Tag Archives: Robert David Hall

‘CSI’ Goes Off the Beaten Path With Robert David Hall

“CSI: Crime Scene Investigation” goes off the beaten path with an its episode coming up Feb. 5, titled “De Los Muertos.” “It’s definitely unusual,” reports the series’ Robert David Hall. “It’s not your typical spotless morgue and, you know, all of the highfaluting scientific stuff we do.”

De Los MuertosThe storyline also shows a different, more personal side to Hall’s coroner character, Dr. Al Robbins, as he must head down to Mexico to autopsy the teenage daughter of a wealthy friend. She has died in what may or may not have been a cocaine overdose. With the good doc is Nick Stokes (George Eads). “He provides the muscle,” says Hall. “He really shines in the episode.

“It just turned into a really special thing. Our production people blew me away — they built this amazing-looking Mexican morgue,” he says.
East L.A. locations doubled for the Mexican border town where the action takes place. Hall says he’s never enjoyed working with a guest actor more than he did Julio Oscar Mechoso, who plays Doc Robbins’ south-of-the-border counterpart.

“It felt so good while I was doing it. You want to keep your fingers crossed,” he says. “Maybe some good things will come out of it. Tom Mularz, one of our younger writers, wrote this script. It’s exhilarating.”

The fact that Hall could still find “CSI” duty exhilarating is indicative of the series’ remarkable retention of quality over its 14 years — a particularly unusual feat in this era of disposable television.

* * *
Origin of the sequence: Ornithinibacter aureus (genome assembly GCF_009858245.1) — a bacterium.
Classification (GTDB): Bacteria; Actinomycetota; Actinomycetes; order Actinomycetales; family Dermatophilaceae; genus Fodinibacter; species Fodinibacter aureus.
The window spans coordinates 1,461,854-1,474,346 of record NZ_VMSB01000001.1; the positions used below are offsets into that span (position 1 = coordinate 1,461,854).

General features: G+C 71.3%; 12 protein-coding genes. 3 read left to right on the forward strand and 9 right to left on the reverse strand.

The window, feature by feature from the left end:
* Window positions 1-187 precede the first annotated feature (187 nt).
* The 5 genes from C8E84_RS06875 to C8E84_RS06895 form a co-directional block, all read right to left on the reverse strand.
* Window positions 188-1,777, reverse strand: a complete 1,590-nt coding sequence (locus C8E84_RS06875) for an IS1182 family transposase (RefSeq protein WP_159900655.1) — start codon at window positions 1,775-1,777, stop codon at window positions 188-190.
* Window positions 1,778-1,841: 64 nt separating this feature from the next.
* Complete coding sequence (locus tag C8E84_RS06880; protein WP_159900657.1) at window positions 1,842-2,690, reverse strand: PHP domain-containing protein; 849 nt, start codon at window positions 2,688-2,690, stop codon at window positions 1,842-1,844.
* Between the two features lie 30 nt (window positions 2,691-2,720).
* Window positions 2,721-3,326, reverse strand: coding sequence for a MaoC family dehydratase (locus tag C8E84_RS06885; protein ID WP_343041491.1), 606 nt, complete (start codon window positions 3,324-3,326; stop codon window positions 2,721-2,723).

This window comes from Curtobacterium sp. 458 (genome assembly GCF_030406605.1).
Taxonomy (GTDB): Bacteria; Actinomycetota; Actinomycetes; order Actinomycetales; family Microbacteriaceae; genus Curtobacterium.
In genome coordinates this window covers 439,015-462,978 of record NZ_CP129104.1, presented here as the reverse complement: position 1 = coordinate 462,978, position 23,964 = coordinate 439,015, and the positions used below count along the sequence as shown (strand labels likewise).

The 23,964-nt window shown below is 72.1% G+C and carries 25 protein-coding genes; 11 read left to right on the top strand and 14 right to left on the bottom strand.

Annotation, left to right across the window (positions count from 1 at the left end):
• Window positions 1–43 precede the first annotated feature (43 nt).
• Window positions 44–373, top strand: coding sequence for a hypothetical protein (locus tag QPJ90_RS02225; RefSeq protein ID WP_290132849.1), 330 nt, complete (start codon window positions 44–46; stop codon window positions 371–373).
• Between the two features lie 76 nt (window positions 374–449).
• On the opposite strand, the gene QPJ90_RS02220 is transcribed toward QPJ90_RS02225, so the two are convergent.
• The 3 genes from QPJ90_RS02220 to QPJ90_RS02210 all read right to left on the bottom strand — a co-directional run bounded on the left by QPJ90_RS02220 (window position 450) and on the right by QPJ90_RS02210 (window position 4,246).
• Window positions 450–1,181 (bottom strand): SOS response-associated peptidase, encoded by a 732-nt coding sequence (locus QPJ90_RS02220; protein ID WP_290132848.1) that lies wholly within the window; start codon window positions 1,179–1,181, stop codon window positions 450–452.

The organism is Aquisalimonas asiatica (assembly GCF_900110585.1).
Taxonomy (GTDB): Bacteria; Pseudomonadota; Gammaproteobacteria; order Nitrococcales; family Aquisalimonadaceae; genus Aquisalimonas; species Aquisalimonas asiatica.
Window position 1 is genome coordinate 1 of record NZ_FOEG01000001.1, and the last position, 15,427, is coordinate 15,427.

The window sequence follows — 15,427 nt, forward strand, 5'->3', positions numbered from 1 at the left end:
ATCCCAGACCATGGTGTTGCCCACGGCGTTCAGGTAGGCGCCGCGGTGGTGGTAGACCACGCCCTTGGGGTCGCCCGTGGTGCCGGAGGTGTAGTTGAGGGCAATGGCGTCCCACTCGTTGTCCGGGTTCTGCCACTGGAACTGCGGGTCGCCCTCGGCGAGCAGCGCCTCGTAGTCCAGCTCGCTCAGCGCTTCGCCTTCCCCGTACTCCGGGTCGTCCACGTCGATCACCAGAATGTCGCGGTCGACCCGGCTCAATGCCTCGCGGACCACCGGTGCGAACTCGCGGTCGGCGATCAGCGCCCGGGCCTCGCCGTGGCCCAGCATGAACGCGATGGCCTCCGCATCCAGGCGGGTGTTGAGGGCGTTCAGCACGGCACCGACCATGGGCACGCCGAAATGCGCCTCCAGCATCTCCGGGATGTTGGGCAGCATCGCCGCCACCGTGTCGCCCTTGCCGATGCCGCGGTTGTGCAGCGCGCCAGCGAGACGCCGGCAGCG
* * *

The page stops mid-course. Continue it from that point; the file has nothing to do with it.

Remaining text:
“I think there is going to be a next year, too — 15 years — which is pretty exciting,” he tells us. Nothing is official, but Hall surmises that Ted Danson wants to come back, as well as Elisabeth Shue.

Hall admits that, had he been told back when “CSI: Crime Scene Investigation” began, that it would last 15 years, “I would have thought someone was on drugs to say that.”

The major changes through the years — most obviously, the cast changes that could have sunk the show — wound up giving it fresh life, acknowledges Hall. “Even though Laurence Fishburne was only with us two and a half years, he made a huge impact. And then when Ted and Elisabeth came on, they got it immediately — Ted especially.


“I think the casting changes we made came from a strong place rather than a desperation place,” Hall observes. “You go with what works, but you have to push the envelope a little bit.”

He’s watched original “CSI” leading lady Marg Helgenberger’s new series, “Intelligence” and enjoys it. “She’s as lovely or more lovely than ever. She does a great job,” he says. And of ex-leading man William Peterson, he says, “Billy’s doing a play here in Los Angeles in February,” and he’s looking forward to it.

They don’t stay in close touch. “We all have our own lives,” is how Hall puts it. “I’ve spoken to Billy once or twice and I see Marg on occasion — but we care. We spent a lot of time together. You wish them well.”

Another change for Hall: “After 15 years I finally retired as the head of the Screen Actors Guild and AFTRA Performers With Disabilities Committee. It was time for some new blood. But since SAG and AFTRA merged, I’m there for whatever they need vis a vis disability issues. I’m still on the board of the National Organization on Disability in New York City, one of the largest disability advocacy organizations in the country.”

Hall’s prosperous and well-respected career transcends the fact he is a double amputee. (In 1978, an 18-wheel truck crushed his car and his legs had to be amputated after the accident, which also caused burns over 65 per cent of his body.)